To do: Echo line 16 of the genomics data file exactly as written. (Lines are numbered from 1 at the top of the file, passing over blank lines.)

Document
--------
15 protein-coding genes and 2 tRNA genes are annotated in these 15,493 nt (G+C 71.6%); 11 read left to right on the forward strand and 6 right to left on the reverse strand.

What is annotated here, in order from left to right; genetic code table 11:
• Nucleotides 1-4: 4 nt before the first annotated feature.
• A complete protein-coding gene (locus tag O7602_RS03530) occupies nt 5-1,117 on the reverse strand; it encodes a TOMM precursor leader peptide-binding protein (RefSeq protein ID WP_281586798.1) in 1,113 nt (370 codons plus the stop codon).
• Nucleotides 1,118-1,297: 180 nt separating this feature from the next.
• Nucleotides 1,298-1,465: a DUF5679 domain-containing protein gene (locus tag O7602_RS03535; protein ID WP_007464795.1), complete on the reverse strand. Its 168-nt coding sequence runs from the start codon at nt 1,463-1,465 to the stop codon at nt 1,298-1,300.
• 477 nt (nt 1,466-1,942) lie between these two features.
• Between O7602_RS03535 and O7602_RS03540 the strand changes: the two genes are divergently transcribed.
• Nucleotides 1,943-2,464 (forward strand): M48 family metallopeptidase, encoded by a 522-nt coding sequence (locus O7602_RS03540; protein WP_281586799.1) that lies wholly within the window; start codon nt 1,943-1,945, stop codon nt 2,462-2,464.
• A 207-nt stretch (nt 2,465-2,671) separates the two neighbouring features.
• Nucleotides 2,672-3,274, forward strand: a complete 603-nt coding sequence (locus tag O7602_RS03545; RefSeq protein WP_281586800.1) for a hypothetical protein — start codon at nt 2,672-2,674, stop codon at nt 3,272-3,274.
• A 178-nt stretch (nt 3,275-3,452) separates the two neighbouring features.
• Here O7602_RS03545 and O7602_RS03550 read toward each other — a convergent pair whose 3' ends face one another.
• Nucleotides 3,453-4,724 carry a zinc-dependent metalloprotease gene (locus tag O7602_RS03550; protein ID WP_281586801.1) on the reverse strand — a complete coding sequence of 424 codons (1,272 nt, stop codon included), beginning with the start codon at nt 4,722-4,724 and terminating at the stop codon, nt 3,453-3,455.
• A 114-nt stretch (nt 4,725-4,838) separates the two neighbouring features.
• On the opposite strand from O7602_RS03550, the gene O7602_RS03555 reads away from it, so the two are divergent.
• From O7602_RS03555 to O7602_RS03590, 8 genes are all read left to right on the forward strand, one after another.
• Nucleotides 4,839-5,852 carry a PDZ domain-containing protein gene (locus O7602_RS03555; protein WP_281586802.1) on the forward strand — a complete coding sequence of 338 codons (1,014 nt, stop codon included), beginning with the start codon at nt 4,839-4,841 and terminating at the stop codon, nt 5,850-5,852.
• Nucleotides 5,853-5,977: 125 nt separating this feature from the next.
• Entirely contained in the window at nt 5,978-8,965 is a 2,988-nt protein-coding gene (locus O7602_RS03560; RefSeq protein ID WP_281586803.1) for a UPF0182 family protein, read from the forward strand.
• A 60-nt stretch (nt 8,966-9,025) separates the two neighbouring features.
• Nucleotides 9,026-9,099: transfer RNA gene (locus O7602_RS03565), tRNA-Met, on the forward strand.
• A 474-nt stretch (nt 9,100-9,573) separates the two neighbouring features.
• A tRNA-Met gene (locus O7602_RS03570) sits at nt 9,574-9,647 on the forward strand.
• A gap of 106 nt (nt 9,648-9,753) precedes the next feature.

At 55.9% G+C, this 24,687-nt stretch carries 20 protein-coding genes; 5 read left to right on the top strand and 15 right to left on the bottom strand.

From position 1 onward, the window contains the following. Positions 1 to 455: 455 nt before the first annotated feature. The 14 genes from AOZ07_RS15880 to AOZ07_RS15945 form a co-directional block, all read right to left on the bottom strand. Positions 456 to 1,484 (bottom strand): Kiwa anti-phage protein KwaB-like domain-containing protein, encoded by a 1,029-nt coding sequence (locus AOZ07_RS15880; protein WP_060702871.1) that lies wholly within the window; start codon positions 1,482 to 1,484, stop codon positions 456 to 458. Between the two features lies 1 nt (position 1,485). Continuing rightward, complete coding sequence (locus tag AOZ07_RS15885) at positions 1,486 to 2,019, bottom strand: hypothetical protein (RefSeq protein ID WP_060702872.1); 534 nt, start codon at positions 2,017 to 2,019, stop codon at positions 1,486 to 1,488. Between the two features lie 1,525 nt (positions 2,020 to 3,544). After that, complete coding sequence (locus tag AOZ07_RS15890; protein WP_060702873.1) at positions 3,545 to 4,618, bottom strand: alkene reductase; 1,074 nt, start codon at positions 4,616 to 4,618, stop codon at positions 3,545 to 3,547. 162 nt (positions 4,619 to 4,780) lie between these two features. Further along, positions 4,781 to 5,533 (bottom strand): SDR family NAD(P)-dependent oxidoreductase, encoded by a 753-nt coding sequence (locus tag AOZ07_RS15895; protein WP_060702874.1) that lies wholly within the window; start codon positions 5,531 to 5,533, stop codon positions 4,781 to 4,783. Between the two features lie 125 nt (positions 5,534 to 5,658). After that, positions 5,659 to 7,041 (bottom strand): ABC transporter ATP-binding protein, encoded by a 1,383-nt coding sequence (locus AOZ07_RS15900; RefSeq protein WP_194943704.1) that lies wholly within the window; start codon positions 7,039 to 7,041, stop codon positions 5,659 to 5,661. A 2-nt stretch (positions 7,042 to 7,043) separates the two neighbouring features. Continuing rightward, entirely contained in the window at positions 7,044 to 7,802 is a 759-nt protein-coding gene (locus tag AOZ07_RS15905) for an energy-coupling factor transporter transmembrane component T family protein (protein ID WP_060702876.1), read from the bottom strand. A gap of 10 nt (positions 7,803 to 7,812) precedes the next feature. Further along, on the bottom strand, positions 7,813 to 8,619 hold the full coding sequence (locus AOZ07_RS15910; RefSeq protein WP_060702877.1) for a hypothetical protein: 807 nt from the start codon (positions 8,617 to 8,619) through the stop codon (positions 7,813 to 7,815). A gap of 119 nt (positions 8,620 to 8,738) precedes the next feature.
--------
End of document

• On the opposite strand from O7602_RS03550, the gene O7602_RS03555 reads away from it, so the two are divergent.